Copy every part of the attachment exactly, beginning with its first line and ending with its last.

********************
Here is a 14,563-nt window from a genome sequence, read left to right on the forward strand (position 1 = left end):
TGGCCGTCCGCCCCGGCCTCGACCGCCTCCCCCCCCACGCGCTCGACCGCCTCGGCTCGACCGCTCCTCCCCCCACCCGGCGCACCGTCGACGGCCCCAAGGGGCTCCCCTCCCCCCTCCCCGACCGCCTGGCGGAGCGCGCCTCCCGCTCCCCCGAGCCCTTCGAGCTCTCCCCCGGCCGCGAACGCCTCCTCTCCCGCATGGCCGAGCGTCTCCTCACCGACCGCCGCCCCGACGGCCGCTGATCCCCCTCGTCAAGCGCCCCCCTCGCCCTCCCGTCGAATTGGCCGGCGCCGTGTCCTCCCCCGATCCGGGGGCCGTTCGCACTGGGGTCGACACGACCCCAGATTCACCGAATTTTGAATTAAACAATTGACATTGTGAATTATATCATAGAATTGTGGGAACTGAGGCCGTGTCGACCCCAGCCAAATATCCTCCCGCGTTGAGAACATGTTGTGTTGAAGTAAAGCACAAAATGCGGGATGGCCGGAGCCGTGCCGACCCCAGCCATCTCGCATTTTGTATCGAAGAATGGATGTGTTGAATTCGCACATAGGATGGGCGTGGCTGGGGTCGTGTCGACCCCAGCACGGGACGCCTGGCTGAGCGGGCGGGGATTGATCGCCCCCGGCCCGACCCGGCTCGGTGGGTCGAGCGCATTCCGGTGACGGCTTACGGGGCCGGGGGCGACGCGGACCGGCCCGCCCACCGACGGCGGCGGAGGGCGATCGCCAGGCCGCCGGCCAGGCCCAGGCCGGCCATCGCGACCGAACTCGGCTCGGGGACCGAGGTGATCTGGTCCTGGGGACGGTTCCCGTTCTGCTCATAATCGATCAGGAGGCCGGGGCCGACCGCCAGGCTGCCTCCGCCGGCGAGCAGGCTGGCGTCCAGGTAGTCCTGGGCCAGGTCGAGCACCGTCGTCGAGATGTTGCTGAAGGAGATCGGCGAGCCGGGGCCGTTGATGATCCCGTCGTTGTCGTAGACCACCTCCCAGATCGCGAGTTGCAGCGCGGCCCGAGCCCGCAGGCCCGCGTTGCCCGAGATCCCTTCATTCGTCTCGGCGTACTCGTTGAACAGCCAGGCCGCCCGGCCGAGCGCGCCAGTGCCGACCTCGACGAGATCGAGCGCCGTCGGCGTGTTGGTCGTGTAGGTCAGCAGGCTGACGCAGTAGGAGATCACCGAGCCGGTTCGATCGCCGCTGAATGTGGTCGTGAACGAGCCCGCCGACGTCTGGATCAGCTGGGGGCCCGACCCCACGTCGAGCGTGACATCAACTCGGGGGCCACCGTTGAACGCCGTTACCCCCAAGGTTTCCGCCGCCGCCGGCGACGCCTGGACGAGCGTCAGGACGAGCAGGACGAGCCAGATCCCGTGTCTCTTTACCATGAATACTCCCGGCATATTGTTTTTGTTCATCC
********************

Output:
Here is a 14,563-nt window from a genome sequence, read left to right on the forward strand (position 1 = left end):
TGGCCGTCCGCCCCGGCCTCGACCGCCTCCCCCCCCACGCGCTCGACCGCCTCGGCTCGACCGCTCCTCCCCCCACCCGGCGCACCGTCGACGGCCCCAAGGGGCTCCCCTCCCCCCTCCCCGACCGCCTGGCGGAGCGCGCCTCCCGCTCCCCCGAGCCCTTCGAGCTCTCCCCCGGCCGCGAACGCCTCCTCTCCCGCATGGCCGAGCGTCTCCTCACCGACCGCCGCCCCGACGGCCGCTGATCCCCCTCGTCAAGCGCCCCCCTCGCCCTCCCGTCGAATTGGCCGGCGCCGTGTCCTCCCCCGATCCGGGGGCCGTTCGCACTGGGGTCGACACGACCCCAGATTCACCGAATTTTGAATTAAACAATTGACATTGTGAATTATATCATAGAATTGTGGGAACTGAGGCCGTGTCGACCCCAGCCAAATATCCTCCCGCGTTGAGAACATGTTGTGTTGAAGTAAAGCACAAAATGCGGGATGGCCGGAGCCGTGCCGACCCCAGCCATCTCGCATTTTGTATCGAAGAATGGATGTGTTGAATTCGCACATAGGATGGGCGTGGCTGGGGTCGTGTCGACCCCAGCACGGGACGCCTGGCTGAGCGGGCGGGGATTGATCGCCCCCGGCCCGACCCGGCTCGGTGGGTCGAGCGCATTCCGGTGACGGCTTACGGGGCCGGGGGCGACGCGGACCGGCCCGCCCACCGACGGCGGCGGAGGGCGATCGCCAGGCCGCCGGCCAGGCCCAGGCCGGCCATCGCGACCGAACTCGGCTCGGGGACCGAGGTGATCTGGTCCTGGGGACGGTTCCCGTTCTGCTCATAATCGATCAGGAGGCCGGGGCCGACCGCCAGGCTGCCTCCGCCGGCGAGCAGGCTGGCGTCCAGGTAGTCCTGGGCCAGGTCGAGCACCGTCGTCGAGATGTTGCTGAAGGAGATCGGCGAGCCGGGGCCGTTGATGATCCCGTCGTTGTCGTAGACCACCTCCCAGATCGCGAGTTGCAGCGCGGCCCGAGCCCGCAGGCCCGCGTTGCCCGAGATCCCTTCATTCGTCTCGGCGTACTCGTTGAACAGCCAGGCCGCCCGGCCGAGCGCGCCAGTGCCGACCTCGACGAGATCGAGCGCCGTCGGCGTGTTGGTCGTGTAGGTCAGCAGGCTGACGCAGTAGGAGATCACCGAGCCGGTTCGATCGCCGCTGAATGTGGTCGTGAACGAGCCCGCCGACGTCTGGATCAGCTGGGGGCCCGACCCCACGTCGAGCGTGACATCAACTCGGGGGCCACCGTTGAACGCCGTTACCCCCAAGGTTTCCGCCGCCGCCGGCGACGCCTGGACGAGCGTCAGGACGAGCAGGACGAGCCAGATCCCGTGTCTCTTTACCATGAATACTCCCGGCATATTGTTTTTGTTCATCC